Leonard Rollon Crawford-el, Plaintiff-appellant, v. Samuel M. Shapiro, Cassandra P. Hicks, Individually and As Acorporation, Defendants-appellees, 877 F.2d 59 (4th Cir. 1989)Annotate this Case
Leonard Rollon Crawford-El, appellant pro se.
Before K.K. HALL and CHAPMAN, Circuit Judges, and BUTZNER, Senior Circuit Judge.
Leonard Rollon Crawford-El, a Washington state inmate, brought this 42 U.S.C. § 1983 action against the attorneys who represented him in a civil action in Maryland. Crawford-El alleged that the attorneys were state actors by virtue of being licensed by the state of Maryland, and that they were therefore amenable to suit under Sec. 1983. We agree with the district court's conclusion that the defendants were not state actors and consequently were not amenable to suit under Sec. 1983. Lugar v. Edmonson Oil Co., 457 U.S. 922 (1982); Deas v. Potts, 547 F.2d 800 (4th Cir. 1976).
Although the district court did not have federal civil rights jurisdiction over Crawford-El's claim under Sec. 1983, the record does not reveal whether diversity jurisdiction existed.* 28 U.S.C. §§ 1332, 1343. The plaintiff has the burden of alleging and proving jurisdictional facts. McNutt v. General Motors Acceptance Corp., 298 U.S. 178, 189 (1935). Although leave to amend for purposes of establishing jurisdiction is liberally granted at both the trial and appellate court levels, Local No. 1 (ACA) v. Int'l Brotherhood of Teamsters, 614 F.2d 846, 853 (3d Cir. 1980); 28 U.S.C. § 1653, Crawford-El failed to allege diversity jurisdiction at any time, either in the district court or on appeal. In the absence of any basis for concluding that diversity jurisdiction exists, we affirm the district court's dismissal of the complaint.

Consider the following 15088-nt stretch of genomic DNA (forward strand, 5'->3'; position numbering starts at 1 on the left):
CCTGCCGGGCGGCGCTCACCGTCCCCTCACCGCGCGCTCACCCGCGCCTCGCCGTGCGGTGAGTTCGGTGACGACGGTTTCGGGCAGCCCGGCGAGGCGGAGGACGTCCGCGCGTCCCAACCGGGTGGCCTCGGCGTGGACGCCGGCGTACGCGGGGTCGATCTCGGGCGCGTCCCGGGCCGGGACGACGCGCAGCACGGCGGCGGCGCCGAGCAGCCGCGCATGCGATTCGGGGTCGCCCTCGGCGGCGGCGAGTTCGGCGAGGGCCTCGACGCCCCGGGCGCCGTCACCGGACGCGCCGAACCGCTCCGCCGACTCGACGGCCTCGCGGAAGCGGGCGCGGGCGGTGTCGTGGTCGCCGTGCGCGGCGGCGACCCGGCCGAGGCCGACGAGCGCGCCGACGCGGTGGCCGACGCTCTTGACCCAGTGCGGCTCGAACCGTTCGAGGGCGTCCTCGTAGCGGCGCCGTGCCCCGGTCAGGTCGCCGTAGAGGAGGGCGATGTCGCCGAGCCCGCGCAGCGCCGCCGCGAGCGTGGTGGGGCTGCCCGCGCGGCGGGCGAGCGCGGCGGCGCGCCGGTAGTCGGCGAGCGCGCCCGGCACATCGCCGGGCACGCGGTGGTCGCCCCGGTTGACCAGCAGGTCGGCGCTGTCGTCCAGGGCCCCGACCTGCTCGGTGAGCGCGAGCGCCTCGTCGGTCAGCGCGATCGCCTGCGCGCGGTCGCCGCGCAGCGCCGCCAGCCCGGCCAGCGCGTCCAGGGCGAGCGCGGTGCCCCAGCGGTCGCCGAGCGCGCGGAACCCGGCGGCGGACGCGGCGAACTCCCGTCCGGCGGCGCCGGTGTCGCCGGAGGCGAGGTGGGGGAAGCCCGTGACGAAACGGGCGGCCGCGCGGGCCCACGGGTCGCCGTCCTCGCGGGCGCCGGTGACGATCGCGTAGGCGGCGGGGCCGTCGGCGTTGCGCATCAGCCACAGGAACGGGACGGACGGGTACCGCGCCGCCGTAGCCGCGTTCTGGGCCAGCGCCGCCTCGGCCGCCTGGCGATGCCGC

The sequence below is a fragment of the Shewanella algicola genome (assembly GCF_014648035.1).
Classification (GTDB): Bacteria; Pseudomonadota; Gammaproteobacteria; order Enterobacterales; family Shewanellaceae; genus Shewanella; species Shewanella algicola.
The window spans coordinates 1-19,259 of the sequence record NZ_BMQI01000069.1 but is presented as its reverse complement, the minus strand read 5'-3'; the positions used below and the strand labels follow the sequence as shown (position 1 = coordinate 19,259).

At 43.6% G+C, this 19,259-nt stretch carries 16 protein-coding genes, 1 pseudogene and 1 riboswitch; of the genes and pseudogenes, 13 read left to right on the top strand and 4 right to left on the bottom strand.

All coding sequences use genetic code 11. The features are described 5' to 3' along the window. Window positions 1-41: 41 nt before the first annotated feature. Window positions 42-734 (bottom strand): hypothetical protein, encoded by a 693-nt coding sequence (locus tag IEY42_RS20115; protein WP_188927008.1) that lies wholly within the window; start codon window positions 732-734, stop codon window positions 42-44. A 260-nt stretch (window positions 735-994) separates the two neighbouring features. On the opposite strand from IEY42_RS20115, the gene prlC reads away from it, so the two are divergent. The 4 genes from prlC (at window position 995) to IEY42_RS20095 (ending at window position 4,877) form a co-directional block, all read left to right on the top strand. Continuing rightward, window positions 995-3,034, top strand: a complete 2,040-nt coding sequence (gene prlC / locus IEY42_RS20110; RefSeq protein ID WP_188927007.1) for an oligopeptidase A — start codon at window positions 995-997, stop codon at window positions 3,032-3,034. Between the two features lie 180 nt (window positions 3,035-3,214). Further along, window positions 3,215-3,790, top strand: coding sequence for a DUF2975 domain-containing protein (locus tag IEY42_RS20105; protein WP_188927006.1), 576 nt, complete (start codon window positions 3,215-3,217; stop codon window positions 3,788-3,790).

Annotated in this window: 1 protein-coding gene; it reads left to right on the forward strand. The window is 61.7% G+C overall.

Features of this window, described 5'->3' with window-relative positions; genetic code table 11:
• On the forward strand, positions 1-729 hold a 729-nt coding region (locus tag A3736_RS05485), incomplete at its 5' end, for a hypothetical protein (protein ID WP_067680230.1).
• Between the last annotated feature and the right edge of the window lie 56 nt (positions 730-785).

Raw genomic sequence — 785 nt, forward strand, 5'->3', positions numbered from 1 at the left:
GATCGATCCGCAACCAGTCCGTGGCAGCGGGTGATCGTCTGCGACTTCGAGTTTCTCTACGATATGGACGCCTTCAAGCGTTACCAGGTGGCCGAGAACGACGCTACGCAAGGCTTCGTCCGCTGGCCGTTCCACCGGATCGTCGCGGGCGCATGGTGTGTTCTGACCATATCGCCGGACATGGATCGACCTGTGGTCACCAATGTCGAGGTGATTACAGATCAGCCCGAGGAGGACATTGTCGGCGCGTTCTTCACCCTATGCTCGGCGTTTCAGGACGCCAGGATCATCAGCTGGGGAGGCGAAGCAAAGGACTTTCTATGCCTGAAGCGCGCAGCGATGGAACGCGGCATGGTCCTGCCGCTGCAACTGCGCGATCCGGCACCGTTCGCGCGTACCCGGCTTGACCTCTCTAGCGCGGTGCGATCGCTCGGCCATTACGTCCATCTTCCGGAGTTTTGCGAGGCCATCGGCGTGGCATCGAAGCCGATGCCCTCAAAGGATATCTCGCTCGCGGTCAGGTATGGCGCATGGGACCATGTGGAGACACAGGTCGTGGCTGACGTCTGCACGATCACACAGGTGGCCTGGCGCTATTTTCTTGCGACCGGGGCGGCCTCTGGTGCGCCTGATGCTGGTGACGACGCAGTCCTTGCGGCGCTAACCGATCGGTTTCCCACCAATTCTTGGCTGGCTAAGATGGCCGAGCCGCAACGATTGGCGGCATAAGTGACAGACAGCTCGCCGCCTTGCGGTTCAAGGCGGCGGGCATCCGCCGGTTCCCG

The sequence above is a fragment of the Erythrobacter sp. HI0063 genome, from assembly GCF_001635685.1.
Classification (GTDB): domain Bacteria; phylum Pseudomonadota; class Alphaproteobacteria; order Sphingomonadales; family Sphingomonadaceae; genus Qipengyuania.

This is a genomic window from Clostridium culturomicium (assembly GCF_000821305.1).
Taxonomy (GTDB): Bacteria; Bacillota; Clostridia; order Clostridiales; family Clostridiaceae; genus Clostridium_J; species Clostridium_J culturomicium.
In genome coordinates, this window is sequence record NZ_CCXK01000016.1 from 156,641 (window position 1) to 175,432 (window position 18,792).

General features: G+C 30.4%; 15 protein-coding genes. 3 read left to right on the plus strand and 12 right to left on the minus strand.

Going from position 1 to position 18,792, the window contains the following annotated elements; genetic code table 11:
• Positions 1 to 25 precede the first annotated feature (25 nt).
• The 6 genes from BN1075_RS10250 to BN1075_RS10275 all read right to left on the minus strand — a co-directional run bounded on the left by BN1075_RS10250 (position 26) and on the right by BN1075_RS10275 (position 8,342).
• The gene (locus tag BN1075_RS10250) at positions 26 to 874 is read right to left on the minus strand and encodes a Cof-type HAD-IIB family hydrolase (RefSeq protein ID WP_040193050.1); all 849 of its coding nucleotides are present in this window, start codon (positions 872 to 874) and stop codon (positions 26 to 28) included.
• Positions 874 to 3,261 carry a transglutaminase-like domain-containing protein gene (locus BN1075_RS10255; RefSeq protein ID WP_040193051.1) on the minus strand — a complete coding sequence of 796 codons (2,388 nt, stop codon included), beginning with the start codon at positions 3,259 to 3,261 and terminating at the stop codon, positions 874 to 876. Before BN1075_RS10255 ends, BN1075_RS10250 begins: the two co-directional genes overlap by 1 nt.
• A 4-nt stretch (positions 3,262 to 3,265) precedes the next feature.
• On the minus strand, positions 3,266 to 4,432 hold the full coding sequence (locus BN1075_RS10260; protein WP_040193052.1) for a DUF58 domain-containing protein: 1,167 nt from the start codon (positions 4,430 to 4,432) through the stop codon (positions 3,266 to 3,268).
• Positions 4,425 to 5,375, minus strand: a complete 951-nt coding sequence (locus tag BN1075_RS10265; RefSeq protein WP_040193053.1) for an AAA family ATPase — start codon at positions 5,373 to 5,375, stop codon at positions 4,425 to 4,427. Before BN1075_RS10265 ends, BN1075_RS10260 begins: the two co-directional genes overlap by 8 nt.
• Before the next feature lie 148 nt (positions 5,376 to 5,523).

We dispense with oral argument because the dispositive issues have been decided authoritatively and argument would not significantly aid the decisional process.